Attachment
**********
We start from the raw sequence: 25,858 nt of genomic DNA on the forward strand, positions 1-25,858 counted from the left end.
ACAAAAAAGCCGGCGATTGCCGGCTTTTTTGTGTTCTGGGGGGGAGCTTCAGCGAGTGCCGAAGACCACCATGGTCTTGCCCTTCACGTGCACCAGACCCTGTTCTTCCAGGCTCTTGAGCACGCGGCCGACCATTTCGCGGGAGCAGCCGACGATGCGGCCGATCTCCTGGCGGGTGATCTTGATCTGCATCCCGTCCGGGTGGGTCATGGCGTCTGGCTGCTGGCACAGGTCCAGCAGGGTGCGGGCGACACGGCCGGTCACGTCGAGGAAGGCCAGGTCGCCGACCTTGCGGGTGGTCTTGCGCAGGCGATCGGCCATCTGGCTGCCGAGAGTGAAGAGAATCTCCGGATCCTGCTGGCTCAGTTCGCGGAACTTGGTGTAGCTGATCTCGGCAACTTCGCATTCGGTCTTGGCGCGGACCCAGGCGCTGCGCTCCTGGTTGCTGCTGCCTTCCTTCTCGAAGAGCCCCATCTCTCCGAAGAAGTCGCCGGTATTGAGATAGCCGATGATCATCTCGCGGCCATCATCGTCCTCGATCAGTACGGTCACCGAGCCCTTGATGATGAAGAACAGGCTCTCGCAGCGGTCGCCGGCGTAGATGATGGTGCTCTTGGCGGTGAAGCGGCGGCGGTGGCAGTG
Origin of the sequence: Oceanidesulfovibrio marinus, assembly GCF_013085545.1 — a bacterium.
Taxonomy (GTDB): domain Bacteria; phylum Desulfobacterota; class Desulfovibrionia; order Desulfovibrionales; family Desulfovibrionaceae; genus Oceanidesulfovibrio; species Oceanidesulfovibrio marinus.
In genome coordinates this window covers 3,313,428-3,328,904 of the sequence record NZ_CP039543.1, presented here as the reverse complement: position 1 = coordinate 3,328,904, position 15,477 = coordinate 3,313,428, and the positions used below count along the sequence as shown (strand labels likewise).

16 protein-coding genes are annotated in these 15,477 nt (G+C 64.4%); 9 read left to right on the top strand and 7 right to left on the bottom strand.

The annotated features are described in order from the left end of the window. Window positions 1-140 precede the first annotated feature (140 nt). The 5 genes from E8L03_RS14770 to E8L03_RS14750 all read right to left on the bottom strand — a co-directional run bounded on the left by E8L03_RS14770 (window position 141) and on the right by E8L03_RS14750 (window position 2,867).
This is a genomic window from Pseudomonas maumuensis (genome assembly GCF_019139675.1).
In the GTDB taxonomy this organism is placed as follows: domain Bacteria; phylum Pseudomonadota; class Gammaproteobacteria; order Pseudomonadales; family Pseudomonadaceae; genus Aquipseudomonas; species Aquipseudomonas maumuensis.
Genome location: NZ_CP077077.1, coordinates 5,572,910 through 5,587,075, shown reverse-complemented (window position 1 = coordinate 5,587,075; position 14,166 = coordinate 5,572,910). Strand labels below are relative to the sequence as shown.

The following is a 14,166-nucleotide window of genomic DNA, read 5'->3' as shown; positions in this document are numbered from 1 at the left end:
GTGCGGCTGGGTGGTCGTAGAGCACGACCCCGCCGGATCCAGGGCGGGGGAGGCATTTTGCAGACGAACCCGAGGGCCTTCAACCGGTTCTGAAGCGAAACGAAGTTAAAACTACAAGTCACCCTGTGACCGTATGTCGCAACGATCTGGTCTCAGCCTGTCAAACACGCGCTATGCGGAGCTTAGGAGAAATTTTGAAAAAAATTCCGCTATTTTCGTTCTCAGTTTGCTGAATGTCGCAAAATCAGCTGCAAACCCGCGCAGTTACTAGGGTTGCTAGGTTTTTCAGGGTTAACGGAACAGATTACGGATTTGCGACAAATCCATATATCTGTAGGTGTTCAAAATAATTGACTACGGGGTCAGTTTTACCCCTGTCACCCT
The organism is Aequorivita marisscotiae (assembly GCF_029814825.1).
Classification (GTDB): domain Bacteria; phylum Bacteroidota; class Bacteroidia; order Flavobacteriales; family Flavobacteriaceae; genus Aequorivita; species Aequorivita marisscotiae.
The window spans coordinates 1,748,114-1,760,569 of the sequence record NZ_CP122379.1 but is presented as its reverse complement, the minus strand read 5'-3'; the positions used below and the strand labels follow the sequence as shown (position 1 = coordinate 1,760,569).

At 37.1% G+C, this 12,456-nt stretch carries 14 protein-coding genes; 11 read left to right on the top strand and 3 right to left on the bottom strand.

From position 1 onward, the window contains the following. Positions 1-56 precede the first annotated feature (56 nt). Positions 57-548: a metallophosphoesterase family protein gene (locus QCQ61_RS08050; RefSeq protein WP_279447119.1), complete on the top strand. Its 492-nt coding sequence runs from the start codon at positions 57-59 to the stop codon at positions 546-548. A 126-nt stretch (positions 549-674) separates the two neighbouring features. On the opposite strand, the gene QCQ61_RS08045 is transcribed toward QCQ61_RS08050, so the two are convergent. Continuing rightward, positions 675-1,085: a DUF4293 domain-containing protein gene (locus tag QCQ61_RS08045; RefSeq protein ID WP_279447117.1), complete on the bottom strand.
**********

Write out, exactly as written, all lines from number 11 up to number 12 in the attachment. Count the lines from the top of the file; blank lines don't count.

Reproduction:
The following is a 14,166-nucleotide window of genomic DNA, read 5'->3' as shown; positions in this document are numbered from 1 at the left end:
GTGCGGCTGGGTGGTCGTAGAGCACGACCCCGCCGGATCCAGGGCGGGGGAGGCATTTTGCAGACGAACCCGAGGGCCTTCAACCGGTTCTGAAGCGAAACGAAGTTAAAACTACAAGTCACCCTGTGACCGTATGTCGCAACGATCTGGTCTCAGCCTGTCAAACACGCGCTATGCGGAGCTTAGGAGAAATTTTGAAAAAAATTCCGCTATTTTCGTTCTCAGTTTGCTGAATGTCGCAAAATCAGCTGCAAACCCGCGCAGTTACTAGGGTTGCTAGGTTTTTCAGGGTTAACGGAACAGATTACGGATTTGCGACAAATCCATATATCTGTAGGTGTTCAAAATAATTGACTACGGGGTCAGTTTTACCCCTGTCACCCT